Barry McNamara  |  Published July 08, 2024

New ‘Go-To’ Telescope

Gift from area stargazer John Turnbull, 11-inch instrument ‘fits a niche’ at college.

NEW TELESCOPE: Monmouth resident John Turnbull (left) and physics professor Michael Solontoi are pictured earlier this mont... NEW TELESCOPE: Monmouth resident John Turnbull (left) and physics professor Michael Solontoi are pictured earlier this month with the 11-inch instrument that Turnbull donated to the college.MONMOUTH, Ill. – Monmouth resident John Turnbull is “Sirius” about stargazing.

So serious, in fact, that he’s owned several telescopes through the years. That includes an 11-inch Celestron telescope that Monmouth College recently received from Turnbull as a gift-in-kind.

Monmouth physics professor Michael Solontoi is thrilled with the acquisition.

“This fits a niche we didn’t have before,” he said. “Eleven- and 12-inch telescopes are the biggest you can get that are still portable. This telescope is very, very portable, and it complements our ability to do outreach astronomy. It also allows for ease of use. If we want to look up at something cool in the sky, we don’t have to take a half-hour to set up the telescope on the roof.”

Solontoi was referring to the 20-inch Trubeck Telescope in the Adolphson Observatory atop the Center for Science and Business, which will be receiving an update later this summer in the form of new mounts.

“This fits a niche we didn’t have before. Eleven- and 12-inch telescopes are the biggest you can get that are still portable. This telescope is very, very portable, and it complements our ability to do outreach astronomy.” – Michael Solontoi


The donated 11-inch model is what Turnbull called a “go-to” telescope.

“You type in a number or a constellation, and it will turn and go to it and get it in the field,” said Turnbull, who is director of Monmouth’s Turnbull Funeral Home. “That will be very helpful for students.”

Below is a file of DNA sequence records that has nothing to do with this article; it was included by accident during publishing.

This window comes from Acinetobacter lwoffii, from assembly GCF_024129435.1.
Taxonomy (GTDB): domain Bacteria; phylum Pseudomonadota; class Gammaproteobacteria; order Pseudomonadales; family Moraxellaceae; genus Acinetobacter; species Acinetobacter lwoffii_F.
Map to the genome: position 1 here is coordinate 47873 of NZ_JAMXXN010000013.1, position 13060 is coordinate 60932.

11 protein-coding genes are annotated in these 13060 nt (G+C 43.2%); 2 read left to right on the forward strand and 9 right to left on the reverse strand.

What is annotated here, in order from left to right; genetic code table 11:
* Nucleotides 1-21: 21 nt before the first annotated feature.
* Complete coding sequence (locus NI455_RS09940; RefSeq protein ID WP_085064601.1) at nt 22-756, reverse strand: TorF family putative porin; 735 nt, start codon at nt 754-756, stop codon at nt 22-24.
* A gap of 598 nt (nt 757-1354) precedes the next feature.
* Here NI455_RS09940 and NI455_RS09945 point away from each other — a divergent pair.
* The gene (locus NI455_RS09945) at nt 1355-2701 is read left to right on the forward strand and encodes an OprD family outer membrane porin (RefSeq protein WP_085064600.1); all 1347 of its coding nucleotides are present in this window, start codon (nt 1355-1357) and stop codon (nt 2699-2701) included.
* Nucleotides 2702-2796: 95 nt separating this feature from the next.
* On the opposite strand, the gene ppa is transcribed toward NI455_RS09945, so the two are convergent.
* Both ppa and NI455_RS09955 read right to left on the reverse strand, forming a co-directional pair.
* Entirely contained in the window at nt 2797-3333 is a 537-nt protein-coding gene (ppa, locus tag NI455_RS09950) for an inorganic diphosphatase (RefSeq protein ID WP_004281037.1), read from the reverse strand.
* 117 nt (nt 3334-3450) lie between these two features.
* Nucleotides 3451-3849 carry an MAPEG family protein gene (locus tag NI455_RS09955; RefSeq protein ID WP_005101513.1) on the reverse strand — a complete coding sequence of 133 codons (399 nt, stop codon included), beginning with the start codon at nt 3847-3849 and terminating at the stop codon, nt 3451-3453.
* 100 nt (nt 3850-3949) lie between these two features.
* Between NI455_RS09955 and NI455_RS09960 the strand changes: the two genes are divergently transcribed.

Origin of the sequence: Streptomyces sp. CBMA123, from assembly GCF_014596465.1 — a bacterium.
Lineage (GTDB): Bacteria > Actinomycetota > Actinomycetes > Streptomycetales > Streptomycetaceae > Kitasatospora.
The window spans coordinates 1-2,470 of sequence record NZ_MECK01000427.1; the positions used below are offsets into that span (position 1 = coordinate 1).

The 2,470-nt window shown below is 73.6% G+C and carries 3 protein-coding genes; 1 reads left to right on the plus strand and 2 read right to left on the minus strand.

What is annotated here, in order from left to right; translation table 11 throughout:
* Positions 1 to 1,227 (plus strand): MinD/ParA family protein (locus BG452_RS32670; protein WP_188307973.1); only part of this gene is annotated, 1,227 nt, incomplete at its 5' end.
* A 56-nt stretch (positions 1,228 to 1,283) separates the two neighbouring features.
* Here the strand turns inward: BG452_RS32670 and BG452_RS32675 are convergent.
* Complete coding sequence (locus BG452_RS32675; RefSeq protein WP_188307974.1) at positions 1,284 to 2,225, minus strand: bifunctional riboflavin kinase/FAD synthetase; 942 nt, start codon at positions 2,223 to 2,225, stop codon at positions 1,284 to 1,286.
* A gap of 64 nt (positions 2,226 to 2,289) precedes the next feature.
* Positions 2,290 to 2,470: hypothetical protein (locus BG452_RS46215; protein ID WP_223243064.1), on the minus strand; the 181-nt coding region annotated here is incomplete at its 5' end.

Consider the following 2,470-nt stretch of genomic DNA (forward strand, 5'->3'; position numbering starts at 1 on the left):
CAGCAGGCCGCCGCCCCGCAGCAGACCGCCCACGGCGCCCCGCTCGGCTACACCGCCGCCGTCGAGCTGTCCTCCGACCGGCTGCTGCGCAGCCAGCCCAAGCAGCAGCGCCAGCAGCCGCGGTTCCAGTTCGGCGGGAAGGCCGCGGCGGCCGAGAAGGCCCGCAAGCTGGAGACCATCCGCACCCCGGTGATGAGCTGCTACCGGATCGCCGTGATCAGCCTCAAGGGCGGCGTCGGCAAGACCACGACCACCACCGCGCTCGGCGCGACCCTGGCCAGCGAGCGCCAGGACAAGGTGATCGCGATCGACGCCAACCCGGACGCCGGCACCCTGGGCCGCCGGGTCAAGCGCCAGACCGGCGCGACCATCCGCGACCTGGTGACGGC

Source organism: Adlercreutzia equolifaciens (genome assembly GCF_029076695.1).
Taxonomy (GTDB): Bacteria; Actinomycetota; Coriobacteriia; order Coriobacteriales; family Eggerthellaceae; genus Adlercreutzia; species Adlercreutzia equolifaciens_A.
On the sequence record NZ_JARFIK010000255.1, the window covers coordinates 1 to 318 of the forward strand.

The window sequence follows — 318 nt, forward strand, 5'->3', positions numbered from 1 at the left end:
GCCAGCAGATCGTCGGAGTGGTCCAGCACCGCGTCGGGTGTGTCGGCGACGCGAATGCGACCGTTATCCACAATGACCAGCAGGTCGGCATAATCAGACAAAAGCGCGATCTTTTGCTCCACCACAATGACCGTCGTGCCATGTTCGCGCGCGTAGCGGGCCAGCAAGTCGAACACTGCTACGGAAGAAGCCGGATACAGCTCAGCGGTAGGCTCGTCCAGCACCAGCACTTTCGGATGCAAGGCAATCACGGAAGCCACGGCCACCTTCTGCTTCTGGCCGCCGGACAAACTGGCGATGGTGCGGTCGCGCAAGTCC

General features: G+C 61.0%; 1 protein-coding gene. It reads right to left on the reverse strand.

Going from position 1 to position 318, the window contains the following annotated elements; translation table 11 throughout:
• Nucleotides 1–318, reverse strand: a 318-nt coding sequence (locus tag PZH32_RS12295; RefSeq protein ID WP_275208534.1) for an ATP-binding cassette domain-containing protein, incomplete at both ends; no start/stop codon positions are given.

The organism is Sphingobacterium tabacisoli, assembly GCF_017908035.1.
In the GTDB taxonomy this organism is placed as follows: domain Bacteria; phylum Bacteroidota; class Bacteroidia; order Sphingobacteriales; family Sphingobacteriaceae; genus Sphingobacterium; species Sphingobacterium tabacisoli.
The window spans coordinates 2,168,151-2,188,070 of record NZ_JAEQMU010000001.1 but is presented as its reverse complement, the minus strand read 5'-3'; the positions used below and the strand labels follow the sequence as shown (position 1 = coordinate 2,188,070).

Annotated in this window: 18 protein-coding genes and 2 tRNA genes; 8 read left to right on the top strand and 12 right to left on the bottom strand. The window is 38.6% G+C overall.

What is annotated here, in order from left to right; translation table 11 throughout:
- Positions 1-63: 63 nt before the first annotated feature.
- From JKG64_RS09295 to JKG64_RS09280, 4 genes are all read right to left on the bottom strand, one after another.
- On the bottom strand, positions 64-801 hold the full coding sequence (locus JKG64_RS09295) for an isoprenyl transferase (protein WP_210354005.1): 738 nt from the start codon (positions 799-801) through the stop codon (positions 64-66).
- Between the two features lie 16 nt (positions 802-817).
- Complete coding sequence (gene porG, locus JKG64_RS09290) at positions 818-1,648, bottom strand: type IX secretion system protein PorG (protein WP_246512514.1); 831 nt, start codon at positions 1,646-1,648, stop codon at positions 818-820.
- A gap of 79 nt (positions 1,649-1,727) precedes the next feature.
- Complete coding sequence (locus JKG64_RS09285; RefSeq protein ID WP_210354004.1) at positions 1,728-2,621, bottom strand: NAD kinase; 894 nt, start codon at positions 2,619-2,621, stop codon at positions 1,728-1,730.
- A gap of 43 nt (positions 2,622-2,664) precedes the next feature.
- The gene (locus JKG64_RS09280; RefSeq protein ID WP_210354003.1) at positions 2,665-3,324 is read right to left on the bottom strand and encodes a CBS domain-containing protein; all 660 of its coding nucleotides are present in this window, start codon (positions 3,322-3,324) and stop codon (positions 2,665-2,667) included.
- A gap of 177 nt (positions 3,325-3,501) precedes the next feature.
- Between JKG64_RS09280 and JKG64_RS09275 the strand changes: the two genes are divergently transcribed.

Or, as Solontoi said: “It’s completely computer-controlled. You aim it, tell it where to point, and it points at it.”

The official name for the gift is a Celestron CPC 1100 GPS (Schmidt-Cassegrin) Telescope 11075-XLT, including six powers of eye pieces, a Barlow lens, seven filters including a moon filter, a finder scope, a 110 power cord, a heavy duty tripod and a scope dolly.

“It’s three pieces, and the pieces weigh about 45-50 pounds, so I hadn’t been using it in the past few years,” said Turnbull. “I wanted to try to find a home for such a nice instrument.”

By chance, Turnbull had already met Solontoi’s father, who assured him his son would be excited about acquiring the telescope, and that was definitely the case.


A lifelong hobby

Turnbull said he’s been hooked on astronomy ever since his mother, Ruth Turnbull, got him started in his youth. Ruth was a seventh-grade science teacher at Central Junior High School, just a couple blocks down East Second Avenue from the funeral home.

“There was a six-inch metal reflection telescope in the closet at the school, and she picked up the pieces, straightened out the tube and got it up on a tripod,” said Turnbull. “She set it up in our south driveway here, and we got Saturn in it. She got me really hot on that, and I’ve loved looking at constellations, galaxies and nebulae ever since.”

Two of Turnbull’s favorite objects to find in the night sky are the Horsehead Nebula in the sword of the constellation Orion and the Veil Nebula in the constellation Cygnus. His go-to location for seeing such sights is an area near Rozetta, which is far enough away from Monmouth, Burlington and the Quad Cities to combat the ever-increasing issue of light pollution.

“Sometimes, the coyotes sound like they’re right behind me,” he said. “One night, the conditions were perfect, and I got all of the Veil Nebula in my view. … I’m a stargazer, not an astronomer. Mike is the astronomer, doing research. I just like to go out and find neat stuff. I don’t have to write a book about it or take a test.”

But he does use a book, and he pulled out an edition of Collins Atlas of the Night Sky, with several pages bookmarked and others with constellations drawn by his own hand.

“A lot of people just take space for granted. But fortunately for me, I had a mother who put those things out there for me.” – John Turnbull


“Space is so big and so vast,” he said. “If you’re starring, you need something like this book. It’s important, so you know where you’re at.”

Once a person has a nice telescope, or at least has access to one, it’s a hobby that, quite literally, is out of this world.

“It’s free, it’s live and you don’t need electricity,” said Turnbull. “You get an appreciation for how small we are compared to everything that’s out there. A lot of people just take space for granted. But fortunately for me, I had a mother who put those things out there for me.”

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